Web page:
What’s the difference between a REALTOR®, Residential Broker, Commercial Broker and Business Broker? Although all assist in property selection, arranging financing, use appraisers and inspectors, and are skilled negotiators, the path and approach can vary greatly within each specialty.
A REALTOR® is simply a member of a trade organization which subscribes to a particular code of ethics. Residential, Commercial, and Business brokers all may be REALTOR®.
Residential and Commercial brokers both have the same licensure and are considered equal in the eyes of the Real Estate Commission. The major difference between these two is the area in which they specialize. A residential REALTOR® focuses on selling homes, mass marketing their listings to create as much awareness as possible, and matching homes with clients seeking new residences. Commercial brokers focus on leasing or selling office buildings, retail space, warehouse, industrial properties etc. Their focus is narrower and target marketed to investors and businesses on finding appropriate space or returns for businesses to operate while adding the various land/building use and zoning laws.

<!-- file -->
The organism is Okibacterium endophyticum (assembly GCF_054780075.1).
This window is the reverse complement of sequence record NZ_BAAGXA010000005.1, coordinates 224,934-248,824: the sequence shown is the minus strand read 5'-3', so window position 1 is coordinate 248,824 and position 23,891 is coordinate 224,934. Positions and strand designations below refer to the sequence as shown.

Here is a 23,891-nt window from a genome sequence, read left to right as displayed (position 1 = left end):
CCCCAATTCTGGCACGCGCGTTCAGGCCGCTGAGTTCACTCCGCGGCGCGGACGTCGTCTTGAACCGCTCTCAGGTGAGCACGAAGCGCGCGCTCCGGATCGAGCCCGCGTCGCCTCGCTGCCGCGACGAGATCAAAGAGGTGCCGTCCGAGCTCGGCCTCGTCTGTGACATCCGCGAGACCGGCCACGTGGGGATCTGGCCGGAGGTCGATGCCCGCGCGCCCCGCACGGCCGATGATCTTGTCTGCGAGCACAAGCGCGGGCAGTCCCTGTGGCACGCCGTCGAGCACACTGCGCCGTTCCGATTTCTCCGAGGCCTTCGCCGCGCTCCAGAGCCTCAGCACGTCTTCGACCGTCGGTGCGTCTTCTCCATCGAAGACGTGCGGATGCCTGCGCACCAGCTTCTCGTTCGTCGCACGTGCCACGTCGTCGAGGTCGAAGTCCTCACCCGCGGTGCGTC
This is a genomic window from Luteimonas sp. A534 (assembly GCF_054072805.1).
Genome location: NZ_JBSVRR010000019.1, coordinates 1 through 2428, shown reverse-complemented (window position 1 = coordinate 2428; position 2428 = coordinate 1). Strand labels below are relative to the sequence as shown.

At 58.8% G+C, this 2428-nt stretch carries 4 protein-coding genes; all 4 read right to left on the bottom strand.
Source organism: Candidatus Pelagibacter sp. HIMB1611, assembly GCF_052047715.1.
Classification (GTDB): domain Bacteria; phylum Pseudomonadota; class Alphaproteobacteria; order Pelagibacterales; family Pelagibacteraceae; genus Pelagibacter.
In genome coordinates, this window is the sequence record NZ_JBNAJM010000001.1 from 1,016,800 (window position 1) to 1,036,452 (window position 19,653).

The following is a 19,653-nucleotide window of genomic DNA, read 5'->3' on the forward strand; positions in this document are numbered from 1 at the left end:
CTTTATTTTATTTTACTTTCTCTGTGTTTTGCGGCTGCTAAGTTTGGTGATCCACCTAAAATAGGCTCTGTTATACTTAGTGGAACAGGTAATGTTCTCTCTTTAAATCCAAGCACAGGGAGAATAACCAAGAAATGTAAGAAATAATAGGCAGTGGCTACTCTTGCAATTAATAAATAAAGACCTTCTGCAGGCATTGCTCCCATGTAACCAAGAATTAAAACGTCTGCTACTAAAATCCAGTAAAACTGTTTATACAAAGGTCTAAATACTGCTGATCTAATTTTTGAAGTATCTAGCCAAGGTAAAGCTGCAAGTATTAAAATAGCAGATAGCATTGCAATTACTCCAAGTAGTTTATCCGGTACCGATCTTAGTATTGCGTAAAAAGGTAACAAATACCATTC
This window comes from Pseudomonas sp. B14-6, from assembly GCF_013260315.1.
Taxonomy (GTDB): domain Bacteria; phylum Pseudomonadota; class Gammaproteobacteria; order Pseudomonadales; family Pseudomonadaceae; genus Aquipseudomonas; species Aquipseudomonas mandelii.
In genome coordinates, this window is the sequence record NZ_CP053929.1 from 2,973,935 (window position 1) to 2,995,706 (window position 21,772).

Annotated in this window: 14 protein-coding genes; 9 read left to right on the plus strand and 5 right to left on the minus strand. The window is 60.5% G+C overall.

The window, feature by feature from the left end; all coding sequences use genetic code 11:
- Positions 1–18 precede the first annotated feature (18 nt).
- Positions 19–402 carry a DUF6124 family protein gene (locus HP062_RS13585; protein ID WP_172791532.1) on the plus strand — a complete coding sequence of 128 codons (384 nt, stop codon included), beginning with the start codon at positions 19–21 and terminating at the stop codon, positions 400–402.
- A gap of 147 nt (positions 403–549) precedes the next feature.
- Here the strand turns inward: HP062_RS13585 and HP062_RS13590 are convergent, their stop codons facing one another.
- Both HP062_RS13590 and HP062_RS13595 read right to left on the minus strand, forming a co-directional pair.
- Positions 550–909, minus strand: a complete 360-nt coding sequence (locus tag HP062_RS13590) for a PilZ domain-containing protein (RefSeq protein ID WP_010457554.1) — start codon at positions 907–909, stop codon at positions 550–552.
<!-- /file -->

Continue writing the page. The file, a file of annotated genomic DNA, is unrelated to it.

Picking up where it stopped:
Business Brokers are not required by the Real Estate Commission to hold licenses, though most do. Often Business Brokers specialize in the confidential sale and purchase of already existing businesses. Sometimes businesses that are sold do not include real estate, for example a video store that leases space in a shopping center. Although the business is for sale, the space it occupies is not. The new owners may want to continue to lease that location or move to a new location. Someone who owns both the business and the location may actually need to hire a Business Broker as well as a Commercial Broker.
In many small towns and rural areas, Residential and Commercial Real Estate is often sold by the same brokers; there simply isn’t enough business for specialization. In large cities and towns, specialization is essential. The knowledge of markets and sub markets, the properties and players in each, the professionals that are ancillary to the transactions, can make the difference from a smooth successful transaction vs a nightmare. Some times a broker that specializes, even if from one of Maine’s Larger Cities, might be a better choice than a rural real estate broker. This is especially true in business brokerage.
When it’s all said and done, you are looking for expertise. The generalist just might not cut it.
By scott Balfour